No one really likes to talk much about trauma (like abuse or trafficking), including the everyday people who make up Christian churches. However, this can’t continue. Why? There are hurt individuals coming to the Church for healing from trauma. There are already many people in the Church who’ve are stuck in trauma inflicted in the walls of the Church of by those who represent the Church. Our supposedly safe space isn’t always safe, nor is it always a safe place to get help.

An awareness of trauma within the Church must be fostered so that we can begin to really overcome it.

***Note: A lot of people in the Average Advocate tribe are not followers of Jesus. However, this post is specifically addressing those who view their understanding of overcoming trauma through a Christian, spiritual lens. As always, we’d love to hear your perspective from your own worldview!***

Purpose Roadmap

Overcoming Trauma, Sex Trafficking and Abuse in the Church

So how to we overcome the issue of trauma in the Church? I am not 100% sure, but I do have some things I’ve seen work better than others over the years. Recently I was interviewed by Wendy Olson with She’s Got Gumption in her summer series, “Things We Don’t Talk About in Church: Trauma.” about this for you to check out.

Why Am I Talking About Trauma in the Church?

Almost fifteen year ago I became a “modern day abolitionist,” and ended up unintentionally being seen as an expert on human trafficking, which also included various types of sex trafficking. That then took me down a journey advocating against childhood sexual abuse (when I started writing stuff like this), and then walking through overcoming trauma with people both in and out of the Church (like with those who’ve lived with me). Over these years, my eyes have been opened to how incredibly common traumatic experiences are and how often they go undetected among Christians or are perpetrated by Christians.

(How common? Here’s an example. Most experts believe a minimum of 1/5 people have been sexually abused.)

Redefining Trauma so that the Church Can Overcome It

I eventually began to understand all of us have hurt that we might not define as “trauma” (most of us view trauma as something extreme). But even among those who’ve experienced what I view as “extreme,” compare their hurt to someone whose experience seems more extreme. Unless it is debilitating, it is easily minimized and can often be shoved aside. (Trust me, I’ve seen people be entirely debilitated too and think their normal is normal.)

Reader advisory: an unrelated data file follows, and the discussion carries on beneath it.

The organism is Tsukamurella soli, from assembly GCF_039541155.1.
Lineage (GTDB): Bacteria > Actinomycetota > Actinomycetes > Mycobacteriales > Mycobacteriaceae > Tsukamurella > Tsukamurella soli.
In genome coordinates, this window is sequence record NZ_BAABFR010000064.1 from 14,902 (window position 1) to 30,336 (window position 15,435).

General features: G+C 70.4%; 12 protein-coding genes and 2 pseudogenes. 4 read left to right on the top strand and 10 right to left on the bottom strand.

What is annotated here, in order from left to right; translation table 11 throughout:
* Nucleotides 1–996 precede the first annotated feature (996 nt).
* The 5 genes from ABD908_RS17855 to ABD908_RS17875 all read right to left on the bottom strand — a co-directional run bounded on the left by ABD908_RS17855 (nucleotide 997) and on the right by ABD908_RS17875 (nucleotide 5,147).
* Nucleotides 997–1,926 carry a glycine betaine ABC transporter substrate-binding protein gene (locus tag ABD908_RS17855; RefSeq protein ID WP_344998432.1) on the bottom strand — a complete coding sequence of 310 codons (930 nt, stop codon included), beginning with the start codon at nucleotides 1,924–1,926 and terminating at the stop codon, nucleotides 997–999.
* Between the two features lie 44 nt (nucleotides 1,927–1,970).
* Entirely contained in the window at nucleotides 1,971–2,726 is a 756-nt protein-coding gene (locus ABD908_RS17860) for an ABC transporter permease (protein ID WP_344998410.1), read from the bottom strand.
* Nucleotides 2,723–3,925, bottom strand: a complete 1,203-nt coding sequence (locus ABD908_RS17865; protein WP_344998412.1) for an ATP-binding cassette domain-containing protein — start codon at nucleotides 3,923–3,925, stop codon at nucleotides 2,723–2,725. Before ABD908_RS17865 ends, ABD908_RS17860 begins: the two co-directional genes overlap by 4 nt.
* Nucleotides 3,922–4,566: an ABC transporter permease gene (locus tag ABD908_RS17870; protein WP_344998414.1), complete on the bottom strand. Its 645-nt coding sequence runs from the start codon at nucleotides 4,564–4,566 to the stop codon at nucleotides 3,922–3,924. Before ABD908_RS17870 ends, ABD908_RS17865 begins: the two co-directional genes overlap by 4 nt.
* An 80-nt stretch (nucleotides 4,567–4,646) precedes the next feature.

Now I use a definition of trauma from a wise group of counselors, that I’ve seen as the most useful when leading people. Essentially, trauma is is any pain that keeps you from moving forward; where you are stuck. It can through something inflicted upon you or through experiences of neglect. Note: we tend to only attribute trauma to things inflicted, like abuse, which totally misses out on other pain (Ex. when we thought we’d be cared for, but were ignored. But this can be just as triggering when a situation arises that reminds us of a specific time when we were ignored).

When using this definition, we’ve all got stuff to deal with and overcome. We might not all have PTSD and we might not have all gone through horrific things. But, the benefit is that we can all become more fully alive when we pursue healing from even the “little” things. Besides, we also can walk with others through their trauma as we mature by becoming “unstuck” and can empathize at lot better.

At Average Advocate, I’m all about helping you move forward to be who you are meant to be and make the difference you are born to make. There comes a season (and many repeat seasons) where we must take the time and energy to find healing.

Definition of Trauma

The Church’s Role in Trauma Recovery

A lot of you are curious about dealing with trauma, sex trafficking and sexual abuse, both from the perspective of a survivor and as a support person. I am convinced that more than ever, the Church needs to become renown for healing instead of hurting–that we rise to the challenge of creating a safe space in the context of Christianity for those with trauma to become fully alive. (After all, isn’t this the whole purpose of the Church? Reconciliation between humankind and God, and humankind with each other? This is the essence of Shalom, or Biblical Justice).

more than ever, the Church needs to become renown for healing instead of hurting--that we rise to the challenge of creating a safe space in the context of Christianity for those with trauma to become fully alive.